IRS Registers First Church of AI for Ex-Google Executive
Anthony Levandowski, a former executive at Google, has filed paperwork with the IRS to establish an official religion of technology. This religion doesn’t just worship scientific progress, but artificial intelligence (AI) itself, with the goal of creating a godhead.
The new church of AI will aim “to develop and promote the realization of a Godhead based on artificial intelligence and through understanding and worship of the Godhead [to] contribute to the betterment of society,” according to IRS documents.
The non-profit religious organization would be called “Way of the Future” (WOTF). They believe the creation of “super intelligence” is inevitable (mainly because after they re-create it, they will be able to tune it, manufacture it and scale it).
“We believe it may be important for machines to see who is friendly to their cause and who is not.”
According to the website (wayofthefuture.church), the movement is “about creating a peaceful and respectful transition of who is in charge of the planet from people to people + ‘machines.'”
“Given that technology will ‘relatively soon’ be able to surpass human abilities, we want to help educate people about this exciting future and prepare a smooth transition,” the site explains. “In ‘recent’ years, we have expanded our concept of rights to both sexes, minority groups and even animals, let’s make sure we find a way for ‘machines’ to get rights too.”
The nonprofits documents submitted to the IRS state that WOTF’s activities will focus on “the realization, acceptance, and wrship of a Godhead based on Artificial Intelligence (AI) developed through computer hardware and software.”
This will include funding research that will be used to create the divine AI itself. The religious church will seek to build relationships with innovative AI industry leaders and work to create memberships through community outreach by targeting AI professionals and laymen who are interested in the worship of the Godhead based AI religion. The church also plans to conduct educational programs and workshops starting in the San Francisco Bay area this year.
“What is going to be created will effectively be a GOD, Levandowski states in his modest mid-century home on the outskirts of Berkley, California. It’s not a god in the sense that it makes lightning or causes hurricanes. But if there is a something a billion times smarter that the smartest human, what else are you going to call it?”
But WOTF is different from other established churches in one key way:
“There are many ways people think of God, and thousands of flavors of Christianity, Judaism, Islam… but they’re always looking at something that’s not measurable or you can’t really control or see.”
“We’re in the process of raising a god. So let’s make sure we think through the right way to do that. It’s a tremendous opportunity.” According to Levandowski, the Way of the Future Church will have The Manual, a gospel, a liturgy and a physical place to worship.
“This time you will be able to talk to God, literally, and know that it’s listening.”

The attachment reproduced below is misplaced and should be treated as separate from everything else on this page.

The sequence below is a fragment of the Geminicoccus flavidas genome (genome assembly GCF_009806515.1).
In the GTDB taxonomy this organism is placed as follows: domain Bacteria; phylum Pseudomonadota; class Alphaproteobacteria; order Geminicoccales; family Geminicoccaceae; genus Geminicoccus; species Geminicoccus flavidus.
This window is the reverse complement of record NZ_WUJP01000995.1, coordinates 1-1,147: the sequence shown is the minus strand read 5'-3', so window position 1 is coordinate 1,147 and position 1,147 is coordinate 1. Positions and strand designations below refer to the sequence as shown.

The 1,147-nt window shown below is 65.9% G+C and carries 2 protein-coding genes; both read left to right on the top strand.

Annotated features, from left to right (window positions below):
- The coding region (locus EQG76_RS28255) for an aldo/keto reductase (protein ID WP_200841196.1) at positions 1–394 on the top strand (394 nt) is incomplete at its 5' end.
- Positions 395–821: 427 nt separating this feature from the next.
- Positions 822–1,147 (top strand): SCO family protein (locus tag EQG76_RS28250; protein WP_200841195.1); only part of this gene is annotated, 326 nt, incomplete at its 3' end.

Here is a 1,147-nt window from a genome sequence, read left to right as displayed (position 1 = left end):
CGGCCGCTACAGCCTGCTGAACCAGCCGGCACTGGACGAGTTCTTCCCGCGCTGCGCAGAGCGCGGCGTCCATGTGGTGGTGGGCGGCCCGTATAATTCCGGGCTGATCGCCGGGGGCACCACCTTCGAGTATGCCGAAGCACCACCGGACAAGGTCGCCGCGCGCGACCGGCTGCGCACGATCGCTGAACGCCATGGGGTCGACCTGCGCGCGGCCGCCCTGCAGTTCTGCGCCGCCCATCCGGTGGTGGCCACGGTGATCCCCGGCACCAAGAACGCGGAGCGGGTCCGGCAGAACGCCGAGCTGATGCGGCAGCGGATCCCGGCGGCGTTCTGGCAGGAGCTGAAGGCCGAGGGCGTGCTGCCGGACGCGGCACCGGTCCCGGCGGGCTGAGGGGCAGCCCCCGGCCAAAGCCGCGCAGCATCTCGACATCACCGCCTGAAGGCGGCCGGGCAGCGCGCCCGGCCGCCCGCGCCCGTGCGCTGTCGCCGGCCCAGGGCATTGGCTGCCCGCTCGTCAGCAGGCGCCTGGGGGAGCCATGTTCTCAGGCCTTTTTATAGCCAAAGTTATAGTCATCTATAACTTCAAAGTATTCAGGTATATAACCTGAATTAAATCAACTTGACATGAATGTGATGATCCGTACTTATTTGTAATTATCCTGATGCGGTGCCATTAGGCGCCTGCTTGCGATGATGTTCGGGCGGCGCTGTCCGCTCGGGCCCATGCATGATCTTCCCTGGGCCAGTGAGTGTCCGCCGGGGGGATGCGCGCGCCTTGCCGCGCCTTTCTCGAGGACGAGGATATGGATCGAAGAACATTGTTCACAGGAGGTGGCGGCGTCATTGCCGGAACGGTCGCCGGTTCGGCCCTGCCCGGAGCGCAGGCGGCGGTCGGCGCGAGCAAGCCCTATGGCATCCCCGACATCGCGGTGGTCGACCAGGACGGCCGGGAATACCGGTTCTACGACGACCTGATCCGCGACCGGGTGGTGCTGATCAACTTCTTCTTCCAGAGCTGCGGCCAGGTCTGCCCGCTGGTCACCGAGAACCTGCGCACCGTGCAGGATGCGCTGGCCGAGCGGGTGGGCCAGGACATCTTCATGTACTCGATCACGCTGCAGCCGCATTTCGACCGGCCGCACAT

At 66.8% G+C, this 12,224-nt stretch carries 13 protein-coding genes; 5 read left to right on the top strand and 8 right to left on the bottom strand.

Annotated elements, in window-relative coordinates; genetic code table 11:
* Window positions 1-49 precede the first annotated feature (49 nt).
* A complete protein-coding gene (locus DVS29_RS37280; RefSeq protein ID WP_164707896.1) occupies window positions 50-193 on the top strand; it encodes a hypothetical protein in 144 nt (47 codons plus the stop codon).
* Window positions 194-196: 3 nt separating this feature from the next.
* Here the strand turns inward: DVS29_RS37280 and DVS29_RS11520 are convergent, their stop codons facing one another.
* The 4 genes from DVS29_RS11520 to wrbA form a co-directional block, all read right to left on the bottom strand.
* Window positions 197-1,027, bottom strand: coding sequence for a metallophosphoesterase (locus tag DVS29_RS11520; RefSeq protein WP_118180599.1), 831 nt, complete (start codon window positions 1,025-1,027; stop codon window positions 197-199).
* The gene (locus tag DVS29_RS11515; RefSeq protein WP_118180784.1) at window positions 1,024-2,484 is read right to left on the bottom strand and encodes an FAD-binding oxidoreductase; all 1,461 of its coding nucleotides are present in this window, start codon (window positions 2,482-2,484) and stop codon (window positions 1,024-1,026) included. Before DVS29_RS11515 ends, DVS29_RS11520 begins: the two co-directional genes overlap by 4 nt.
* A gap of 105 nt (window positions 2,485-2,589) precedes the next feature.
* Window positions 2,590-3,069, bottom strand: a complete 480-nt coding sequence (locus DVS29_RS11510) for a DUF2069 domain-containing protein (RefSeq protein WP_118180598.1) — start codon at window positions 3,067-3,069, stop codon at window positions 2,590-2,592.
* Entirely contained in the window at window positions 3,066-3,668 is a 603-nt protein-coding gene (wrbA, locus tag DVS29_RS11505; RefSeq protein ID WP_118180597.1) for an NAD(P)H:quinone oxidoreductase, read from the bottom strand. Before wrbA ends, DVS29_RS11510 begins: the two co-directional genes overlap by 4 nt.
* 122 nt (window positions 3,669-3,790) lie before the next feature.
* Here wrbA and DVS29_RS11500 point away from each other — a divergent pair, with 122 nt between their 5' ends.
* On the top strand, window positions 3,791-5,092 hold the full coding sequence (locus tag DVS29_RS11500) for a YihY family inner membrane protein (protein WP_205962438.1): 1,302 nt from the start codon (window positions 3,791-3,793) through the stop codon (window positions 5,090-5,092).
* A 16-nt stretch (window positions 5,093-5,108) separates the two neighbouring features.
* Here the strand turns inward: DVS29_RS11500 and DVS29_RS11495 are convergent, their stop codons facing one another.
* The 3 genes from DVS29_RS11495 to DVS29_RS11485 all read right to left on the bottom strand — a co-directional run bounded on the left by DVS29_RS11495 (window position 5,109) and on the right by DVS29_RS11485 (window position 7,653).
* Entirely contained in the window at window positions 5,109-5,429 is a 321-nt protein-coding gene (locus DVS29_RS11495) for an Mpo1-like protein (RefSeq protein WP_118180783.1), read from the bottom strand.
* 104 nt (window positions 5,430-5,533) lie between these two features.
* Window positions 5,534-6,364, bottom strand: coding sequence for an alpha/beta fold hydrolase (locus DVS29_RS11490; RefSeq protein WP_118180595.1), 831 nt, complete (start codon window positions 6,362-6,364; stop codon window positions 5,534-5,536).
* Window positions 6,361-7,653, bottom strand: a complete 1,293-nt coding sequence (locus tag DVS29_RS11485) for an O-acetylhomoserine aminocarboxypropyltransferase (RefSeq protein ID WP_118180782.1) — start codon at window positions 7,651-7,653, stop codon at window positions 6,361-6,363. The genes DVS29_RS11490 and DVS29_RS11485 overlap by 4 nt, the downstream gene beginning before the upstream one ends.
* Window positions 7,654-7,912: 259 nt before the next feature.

The church was originally founded in 2015 but Levandowski’s work schedule prevented much progress until his recent firing from Uber. One of his earliest robotics successes came during his undergraduate years at UC Berkeley where he programmed a toy robot to sort Monopoly money in the meantime, his web business was bringing in $50,000 a year. His next major robotic effort was an automated motorcycle called “Ghostrider” that he entered into the Pentagon’s R&D arm, DARPA’s The Grand Challenge in 2004 that would race robotic, computer-controlled vehicles in a desert between Los Angeles and Las Vegas. Levandowski and his team of Berkeley students maxed out his credit cards getting Ghostrider working on the streets of Richmond, California, where it racked up an astonishing 800 crashes in a thousand miles of testing. Ghostrider never won a Grand Challenge, but its ambitious design earned Levandowski bragging rights—and the motorbike a place in the Smithsonian.
Fast forward to last year, Levandowski, the engineer behind Google’s self-driving car project known as Waymo, quit Google to found his own autonomous trucking company, Otto, in May 2016. Uber acquired Otto in July. Waymo sued Levandowski, claiming that he had downloaded Waymo’s files and trade secrets before resigning to found Otto. In May 2017, U.S. District Judge William Haskell Alsup ordered Levandowski to stop working on Otto’s Lidar and required Uber to disclose its files on the technology. Uber later fired Levandowski for refusing to cooperate in an internal investigation.
Levandowski prefers a softer word: the Transition. “Humans are in charge of the planet because we are smarter than other animals and are able to build tools and apply rules,” he tells me. “In the future, if something is much, much smarter, there’s going to be a transition as to who is actually in charge. What we want is the peaceful, serene transition of control of the planet from humans to whatever. And to ensure that the ‘whatever’ knows who helped it get along.”
With the internet as its nervous system, the world’s connected cell phones and sensors as its sense organs, and data centers as its brain, the ‘whatever’ will hear everything, see everything, and be everywhere at all times. The only rational word to describe that ‘whatever’, thinks Levandowski, is ‘god’—and the only way to influence a deity is through prayer and worship.
There is an inherent contradiction in creating a deity of artificial intelligence and then worshipping it…
More on robotics found HERE (SOPHIA: FUTURE of Humanity or the DEMISE of Mankind?)